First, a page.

His second film, American Graffiti, begins in the glow of the setting sun that ended THX.  Teenagers on the verge of adulthood are all challenged to make their first decisions with consequences over an entire evening (and Lucas allows them corollary mayhem both onscreen and post credits).  Lucas is warning how good this paradise is, and how temporary it will seem from any point in the future (Graffiti is set in 1962 written from his 1973 vantage, if you search for other films with such a short distance between vintage and sentiment, you can see how difficult the social subtleties are to achieve). His characters choose to convert the night into an adventure to play autocratically with desire, love, fate, law, responsibility, value, and ultimately: speed. The film ends with a drag race and the summary, now copied/parodied coda, shows a plane taking off into the blue of dawn, the engine’s hum drowning out all noise as the characters face a future much less wonderful than the night that just ended.  The main character Curt, one of four characters closest to Lucas’ self, speeds to college (achieving a speed the fastest character, drag racer Milner, can never hope to reach earthbound, Lucas subtly shows the plane's POV overtaking Suzanne Somers's mythic white T-Bird, get the joke? Curt's the one in the real T-Bird).

    Star Wars: A New Hope continues Curt’s flight and begins above a planet. It introduces the audience to a story about good and evil, introduced through black and white (the Blockade Runner’s corridor, the Stormtroopers, Leia, Vader) and then evolves our relationship with this obviously flawed simplicity.  Luke’s consciousness of good and evil stems entirely from his discovery of who is father actually is (two personas, one body). Unlike this basic point in the civil war, when good has a chance to defeat evil (temporarily), the later and earlier films on the timeline eschew this black and white mentality and weave wars in full color, where these values are more complexly hidden. There are heroes on both sides, evil is everywhere is the key sentence.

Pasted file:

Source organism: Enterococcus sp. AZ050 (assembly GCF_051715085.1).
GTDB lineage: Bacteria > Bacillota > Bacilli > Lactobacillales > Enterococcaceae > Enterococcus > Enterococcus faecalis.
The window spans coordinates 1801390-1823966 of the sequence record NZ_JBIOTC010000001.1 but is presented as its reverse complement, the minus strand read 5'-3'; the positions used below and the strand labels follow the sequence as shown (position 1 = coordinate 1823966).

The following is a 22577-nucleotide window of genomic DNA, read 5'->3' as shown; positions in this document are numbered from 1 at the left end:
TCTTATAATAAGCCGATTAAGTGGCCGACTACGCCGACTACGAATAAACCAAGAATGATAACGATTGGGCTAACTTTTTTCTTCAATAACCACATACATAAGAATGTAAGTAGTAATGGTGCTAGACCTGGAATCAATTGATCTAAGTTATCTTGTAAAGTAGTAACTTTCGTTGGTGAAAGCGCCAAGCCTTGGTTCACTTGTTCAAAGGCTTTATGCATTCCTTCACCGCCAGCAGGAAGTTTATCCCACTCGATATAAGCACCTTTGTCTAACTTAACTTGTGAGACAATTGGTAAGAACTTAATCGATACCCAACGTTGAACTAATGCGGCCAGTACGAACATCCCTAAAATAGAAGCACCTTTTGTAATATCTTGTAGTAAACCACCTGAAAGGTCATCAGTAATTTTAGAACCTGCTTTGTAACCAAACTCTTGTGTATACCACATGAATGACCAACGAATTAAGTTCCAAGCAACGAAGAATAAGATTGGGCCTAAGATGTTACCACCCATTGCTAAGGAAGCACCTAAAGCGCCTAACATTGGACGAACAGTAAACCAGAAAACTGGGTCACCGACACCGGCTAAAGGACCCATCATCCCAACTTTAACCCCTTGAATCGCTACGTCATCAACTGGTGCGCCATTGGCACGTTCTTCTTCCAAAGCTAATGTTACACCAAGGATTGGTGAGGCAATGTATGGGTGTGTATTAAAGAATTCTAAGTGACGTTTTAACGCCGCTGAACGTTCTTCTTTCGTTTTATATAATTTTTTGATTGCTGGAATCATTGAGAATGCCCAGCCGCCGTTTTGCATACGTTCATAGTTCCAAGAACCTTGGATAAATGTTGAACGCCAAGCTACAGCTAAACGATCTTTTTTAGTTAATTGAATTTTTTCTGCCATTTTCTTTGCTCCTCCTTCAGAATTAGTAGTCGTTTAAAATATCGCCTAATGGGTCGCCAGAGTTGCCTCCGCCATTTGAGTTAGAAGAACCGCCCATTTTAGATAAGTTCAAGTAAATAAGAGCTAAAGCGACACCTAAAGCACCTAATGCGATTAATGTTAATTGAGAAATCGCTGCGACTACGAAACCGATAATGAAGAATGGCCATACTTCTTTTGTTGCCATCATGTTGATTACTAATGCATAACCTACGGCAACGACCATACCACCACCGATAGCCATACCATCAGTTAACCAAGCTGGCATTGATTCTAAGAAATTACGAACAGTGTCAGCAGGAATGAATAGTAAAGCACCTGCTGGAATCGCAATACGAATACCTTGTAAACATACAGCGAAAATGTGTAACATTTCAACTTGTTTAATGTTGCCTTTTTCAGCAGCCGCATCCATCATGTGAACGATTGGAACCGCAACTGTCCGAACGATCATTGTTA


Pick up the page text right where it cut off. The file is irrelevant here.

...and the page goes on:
Star Wars is an allegorical title, taken literally it refers to an ideal of war, the ultimate weapon itself a Death Star, which rains doom on any solar system. It is the opposite of a sun, a dual counterpart, its inversion, cold, dark, contained, focused. This war it seems is the creation of only one of the galaxy’s citizens: Humans, even though it is fought with and among other sentient beings, humans seem to be both instigator (Emperor: Palpatine/Sidious) and victorious soldiers (Clones). Language is used by Lucas to creatively illustrate allegiance to the ‘human’ way, just listen to who has learned English and why. The Trade Federationists speak English even among themselves, ie: they are slaves of humans, all of Star Wars’ plots seems to emanate from one system, Coruscant, a planet that is one vast city (a geo cyborg-Death Star prototype), all orchestrated around a gigantic Congress of the Republic (modeled on the Mothership from Close Encounters, a kind of frozen, stillborn Death Star trying to reach into space).  It appears humans rule this planet, its political tool, its enforcement arm (the Jedi), and now rule the galaxy by selling the other systems democracy (and its language-tool, English), which in turn rules mobility, value, taxes, law etc. A metaphor that follows from here on Earth. The assurance of law is under the thumb of the Jedi, a brown-clad priest-like group that are dominated by humans and populated multi-specie and apparently are the guardians of 'peace.' In a colorful world, brown is a middle value between white and black. Study the movement of symbolic objects throughout the PT and you'll notice a centerline: the Trade Federation control ship (pictured below), Coruscant, The Congress and a few other large-scale spheres all emerge as sources of the penultimate image in Revenge of the Sith: an underway Death Star, lorded over by a person whose undergone his own symbolic transformation, Anakin (into Vader).  It would be pointless to lead the analysis with the first released film, Star Wars IV: A New Hope (though this link guides you to one and it details the meanings and origins of Star Wars), since once completed the trilogies will be logically viewed in numbered sequence.  It is important to remember that you have forgotten most of the details you are about to read.  Although this is a linear analysis, there is copious overlapping and jumping, the film is made of multiple planes specifically in terms of its symbolic forms.